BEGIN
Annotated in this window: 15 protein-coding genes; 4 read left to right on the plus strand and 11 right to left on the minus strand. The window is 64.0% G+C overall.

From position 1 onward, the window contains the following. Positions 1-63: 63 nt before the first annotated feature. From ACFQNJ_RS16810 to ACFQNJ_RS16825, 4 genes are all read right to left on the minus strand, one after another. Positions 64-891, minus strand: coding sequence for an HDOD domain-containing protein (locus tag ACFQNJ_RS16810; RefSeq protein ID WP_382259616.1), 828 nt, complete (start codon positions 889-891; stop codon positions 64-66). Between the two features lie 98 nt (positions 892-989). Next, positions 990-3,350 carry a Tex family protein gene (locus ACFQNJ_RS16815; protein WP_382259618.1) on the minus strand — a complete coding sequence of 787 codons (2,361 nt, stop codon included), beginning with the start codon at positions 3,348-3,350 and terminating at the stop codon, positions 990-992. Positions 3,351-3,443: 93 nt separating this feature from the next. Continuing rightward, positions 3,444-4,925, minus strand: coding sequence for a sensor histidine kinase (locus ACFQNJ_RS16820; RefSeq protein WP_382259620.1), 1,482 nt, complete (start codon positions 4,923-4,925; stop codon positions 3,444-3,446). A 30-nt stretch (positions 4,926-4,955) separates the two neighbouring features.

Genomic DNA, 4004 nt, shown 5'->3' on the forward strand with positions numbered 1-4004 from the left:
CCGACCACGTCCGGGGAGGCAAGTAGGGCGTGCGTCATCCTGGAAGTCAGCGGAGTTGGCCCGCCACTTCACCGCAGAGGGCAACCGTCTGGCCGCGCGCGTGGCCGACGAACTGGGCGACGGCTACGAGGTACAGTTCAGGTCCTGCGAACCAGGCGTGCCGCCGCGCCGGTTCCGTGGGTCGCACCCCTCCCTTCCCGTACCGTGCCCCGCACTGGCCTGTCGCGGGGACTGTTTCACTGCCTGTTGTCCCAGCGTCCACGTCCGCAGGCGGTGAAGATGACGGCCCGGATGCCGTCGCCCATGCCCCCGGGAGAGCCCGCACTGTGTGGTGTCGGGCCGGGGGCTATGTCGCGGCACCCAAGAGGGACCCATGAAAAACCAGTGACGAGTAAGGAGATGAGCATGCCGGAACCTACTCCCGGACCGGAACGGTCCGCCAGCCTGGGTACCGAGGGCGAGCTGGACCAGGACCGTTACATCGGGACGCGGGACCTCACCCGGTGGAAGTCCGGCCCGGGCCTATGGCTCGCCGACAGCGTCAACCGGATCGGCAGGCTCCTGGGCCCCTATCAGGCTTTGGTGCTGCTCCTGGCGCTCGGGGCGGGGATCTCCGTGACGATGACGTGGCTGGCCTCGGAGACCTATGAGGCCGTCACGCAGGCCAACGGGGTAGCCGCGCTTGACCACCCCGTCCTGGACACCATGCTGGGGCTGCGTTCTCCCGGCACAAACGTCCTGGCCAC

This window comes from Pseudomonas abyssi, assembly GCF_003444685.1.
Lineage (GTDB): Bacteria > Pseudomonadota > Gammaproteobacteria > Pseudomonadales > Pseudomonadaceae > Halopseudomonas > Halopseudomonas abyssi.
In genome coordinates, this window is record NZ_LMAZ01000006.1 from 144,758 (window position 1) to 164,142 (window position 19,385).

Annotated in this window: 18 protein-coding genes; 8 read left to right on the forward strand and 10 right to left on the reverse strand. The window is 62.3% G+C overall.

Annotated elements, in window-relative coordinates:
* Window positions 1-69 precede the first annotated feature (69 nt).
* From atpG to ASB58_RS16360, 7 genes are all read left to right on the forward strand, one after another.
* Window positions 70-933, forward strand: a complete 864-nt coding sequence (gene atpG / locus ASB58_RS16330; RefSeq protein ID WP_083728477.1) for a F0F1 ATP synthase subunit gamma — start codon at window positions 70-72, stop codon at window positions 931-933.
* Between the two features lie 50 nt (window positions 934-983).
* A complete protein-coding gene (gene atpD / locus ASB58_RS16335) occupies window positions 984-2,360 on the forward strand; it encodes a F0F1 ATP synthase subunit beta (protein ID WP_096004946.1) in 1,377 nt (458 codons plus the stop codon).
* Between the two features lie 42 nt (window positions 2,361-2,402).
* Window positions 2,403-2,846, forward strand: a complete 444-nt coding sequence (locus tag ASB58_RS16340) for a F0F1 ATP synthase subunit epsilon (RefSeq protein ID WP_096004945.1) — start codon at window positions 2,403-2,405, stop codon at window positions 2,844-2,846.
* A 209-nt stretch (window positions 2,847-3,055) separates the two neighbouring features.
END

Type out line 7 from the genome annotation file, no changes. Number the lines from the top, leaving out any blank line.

In genome coordinates, this window is record NZ_LMAZ01000006.1 from 144,758 (window position 1) to 164,142 (window position 19,385).